Joe was the dad and lead guitarist and band manager and driver. The kids were way too young to drive. Mom played bass and kept the home and road rhythm going. The daughter getting ready for her last year of grade school was lead vocals and general personality of the band. The son was the kit master at all of 11 years old. Played like he started when he was pre-natal. I can only imagine what he is going to be like in six years – maybe the next Dave Grohl, who started playing with Nirvana at 17 and has never looked back. So I went ahead and got his autograph.
I started to talk to the dad about the travels and the band. They would end up going to 10 different venues traveling over 4,000 miles in 13 days, going as far as Miami from their Northeastern home. Mostly record stores, but a few stops like the CM with an eclectic crowd – a whirlwind summer tour.
Later on into the tour, I caught up with Joe via the Rock n Roll Hi Fives’ email and Facebook page. He was nursing a tick bite he got while hiking through the woods in North Carolina; a shot and Q-tip seem to do the trick. Since it was a shot of Scotch, the pain was minimal. Not sure what the Q-tip was used for. He told me that just four days before they left on tour the family decided to get an RV vs. a van to travel in. Dual purposes – a place to live and to safely store their equipment while on the road.
Most would think a family of four traveling with all of their band equipment (impressive drum kit, guitar amps, mixing board, more amps, mics and Scotch for medicinal purposes) would be cramped. It was, but not as bad as they thought it would be. Joe explained this was his Field of Dreams moment. His love of music and family all came together this summer in that RV.
Drive it and they will come. The kids were old enough and greatly talented enough to be on this journey. So they loaded up the RV and the dream began. Of course, every dream has a few bumps and bruises along the way. Besides the tick there was a trip through the Everglades with no AC, being sideswiped in Atlanta, a blown bass amp that had to be replaced somewhere in Florida, obnoxious drunks in Charlotte. The usual stuff that you read about in Rolling Stone about bands on tour.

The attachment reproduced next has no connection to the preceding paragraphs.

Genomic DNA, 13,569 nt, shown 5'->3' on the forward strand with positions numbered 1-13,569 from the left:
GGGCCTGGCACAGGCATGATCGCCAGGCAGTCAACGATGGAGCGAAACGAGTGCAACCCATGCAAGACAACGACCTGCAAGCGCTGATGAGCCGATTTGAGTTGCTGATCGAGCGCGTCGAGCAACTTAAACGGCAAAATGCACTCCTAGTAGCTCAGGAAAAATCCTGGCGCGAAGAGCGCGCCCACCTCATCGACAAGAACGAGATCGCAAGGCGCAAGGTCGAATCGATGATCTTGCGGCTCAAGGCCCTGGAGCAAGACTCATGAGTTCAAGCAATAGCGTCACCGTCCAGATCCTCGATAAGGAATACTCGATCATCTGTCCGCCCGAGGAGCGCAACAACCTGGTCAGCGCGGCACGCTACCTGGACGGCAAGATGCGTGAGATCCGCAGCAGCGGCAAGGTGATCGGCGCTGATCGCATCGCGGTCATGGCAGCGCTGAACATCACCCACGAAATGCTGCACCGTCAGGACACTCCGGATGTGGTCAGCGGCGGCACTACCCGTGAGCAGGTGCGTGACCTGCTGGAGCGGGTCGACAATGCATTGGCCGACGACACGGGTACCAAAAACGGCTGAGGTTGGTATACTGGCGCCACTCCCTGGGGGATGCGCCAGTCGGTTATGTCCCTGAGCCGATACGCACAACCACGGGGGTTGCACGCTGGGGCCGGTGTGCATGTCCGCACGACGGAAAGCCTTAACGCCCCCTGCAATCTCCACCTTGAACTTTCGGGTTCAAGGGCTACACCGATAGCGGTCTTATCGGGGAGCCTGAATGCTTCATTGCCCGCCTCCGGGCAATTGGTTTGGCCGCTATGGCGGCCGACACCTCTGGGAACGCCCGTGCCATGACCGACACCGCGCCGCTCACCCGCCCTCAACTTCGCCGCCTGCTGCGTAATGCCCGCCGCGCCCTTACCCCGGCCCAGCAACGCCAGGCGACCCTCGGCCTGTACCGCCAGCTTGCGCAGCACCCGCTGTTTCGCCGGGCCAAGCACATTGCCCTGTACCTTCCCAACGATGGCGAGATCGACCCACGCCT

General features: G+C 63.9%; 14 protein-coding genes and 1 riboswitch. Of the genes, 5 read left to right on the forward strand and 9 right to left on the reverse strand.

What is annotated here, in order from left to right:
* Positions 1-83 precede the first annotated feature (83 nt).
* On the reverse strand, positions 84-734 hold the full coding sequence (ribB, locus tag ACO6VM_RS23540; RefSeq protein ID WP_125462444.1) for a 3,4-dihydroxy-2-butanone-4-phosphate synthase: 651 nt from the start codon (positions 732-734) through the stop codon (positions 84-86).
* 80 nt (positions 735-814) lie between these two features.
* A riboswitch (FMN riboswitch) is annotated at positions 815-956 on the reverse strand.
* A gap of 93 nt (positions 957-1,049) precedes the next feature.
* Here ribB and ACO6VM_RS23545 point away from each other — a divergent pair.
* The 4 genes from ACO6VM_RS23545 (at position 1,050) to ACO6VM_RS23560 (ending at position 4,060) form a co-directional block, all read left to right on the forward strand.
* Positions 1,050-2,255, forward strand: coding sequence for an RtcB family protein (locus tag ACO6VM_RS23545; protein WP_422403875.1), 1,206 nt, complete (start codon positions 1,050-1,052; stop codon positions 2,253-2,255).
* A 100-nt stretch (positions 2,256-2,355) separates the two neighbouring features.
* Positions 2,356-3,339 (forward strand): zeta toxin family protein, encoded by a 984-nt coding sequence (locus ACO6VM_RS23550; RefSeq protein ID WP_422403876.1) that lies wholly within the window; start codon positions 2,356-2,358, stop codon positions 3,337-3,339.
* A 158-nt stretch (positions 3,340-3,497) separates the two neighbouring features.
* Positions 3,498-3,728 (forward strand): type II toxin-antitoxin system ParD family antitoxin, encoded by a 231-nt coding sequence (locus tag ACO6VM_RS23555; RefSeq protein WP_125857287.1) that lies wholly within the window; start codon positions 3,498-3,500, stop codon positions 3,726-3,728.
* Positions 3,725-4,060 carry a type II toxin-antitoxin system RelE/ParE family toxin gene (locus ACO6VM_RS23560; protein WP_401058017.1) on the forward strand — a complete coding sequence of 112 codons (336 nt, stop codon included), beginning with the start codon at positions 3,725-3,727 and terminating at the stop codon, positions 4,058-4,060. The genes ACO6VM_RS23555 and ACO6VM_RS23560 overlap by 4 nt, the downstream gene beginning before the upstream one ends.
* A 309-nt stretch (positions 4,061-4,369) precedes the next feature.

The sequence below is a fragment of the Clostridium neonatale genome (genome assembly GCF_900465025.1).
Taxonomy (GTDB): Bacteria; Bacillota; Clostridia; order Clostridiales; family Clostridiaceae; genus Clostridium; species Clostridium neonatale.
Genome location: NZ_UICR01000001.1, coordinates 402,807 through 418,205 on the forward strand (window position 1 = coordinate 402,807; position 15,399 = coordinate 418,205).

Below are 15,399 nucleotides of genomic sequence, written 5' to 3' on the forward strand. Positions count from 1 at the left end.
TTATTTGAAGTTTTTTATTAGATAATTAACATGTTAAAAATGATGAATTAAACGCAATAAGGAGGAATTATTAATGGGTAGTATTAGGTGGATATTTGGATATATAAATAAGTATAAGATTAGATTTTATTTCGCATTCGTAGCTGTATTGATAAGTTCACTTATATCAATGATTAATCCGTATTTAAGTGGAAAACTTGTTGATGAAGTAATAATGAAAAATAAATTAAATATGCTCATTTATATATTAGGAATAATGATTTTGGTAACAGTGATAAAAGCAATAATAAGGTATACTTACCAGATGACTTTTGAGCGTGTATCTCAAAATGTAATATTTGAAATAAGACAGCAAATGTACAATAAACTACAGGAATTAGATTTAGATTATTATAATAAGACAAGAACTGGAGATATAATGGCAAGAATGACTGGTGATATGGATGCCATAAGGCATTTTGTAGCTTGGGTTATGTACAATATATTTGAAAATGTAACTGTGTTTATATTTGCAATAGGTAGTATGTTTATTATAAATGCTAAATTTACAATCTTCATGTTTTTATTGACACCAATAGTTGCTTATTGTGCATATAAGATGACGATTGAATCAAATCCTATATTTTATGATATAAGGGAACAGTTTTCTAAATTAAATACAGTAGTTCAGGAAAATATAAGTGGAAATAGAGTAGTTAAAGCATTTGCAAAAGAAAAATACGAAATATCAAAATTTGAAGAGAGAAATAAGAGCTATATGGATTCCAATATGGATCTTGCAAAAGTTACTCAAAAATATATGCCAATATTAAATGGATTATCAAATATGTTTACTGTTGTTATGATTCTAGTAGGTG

What will be remembered is that the AC was fixed in short order in the Everglades, which all were very thankful for, and the dents and scratches will be there as a time post to remember the family hike in North Carolina that happened before the dent or swimming in the intercoastal, being greeted by dolphins in the Gulf, meeting up with family, learning about different lifestyles from folks they met along the way, experiences that happened a week or two after the dents. A guidepost for their memory.
Joe summed it all up. “As a band, we became really tight. As a family, we will have stories to share for a lifetime and experiences that will shape our lives for years to come.”
I am sure as the kids went back to grade school, more than ready when the teacher assigned the first essay: “What did you do on you summer vacation.”
The tour began as most do in our own backyard and before the summer was over the RocknRoll HiFives performed in 10 venues covering 4,000 miles. We met some very interesting people along the way, especially in Charlotte, N.C.…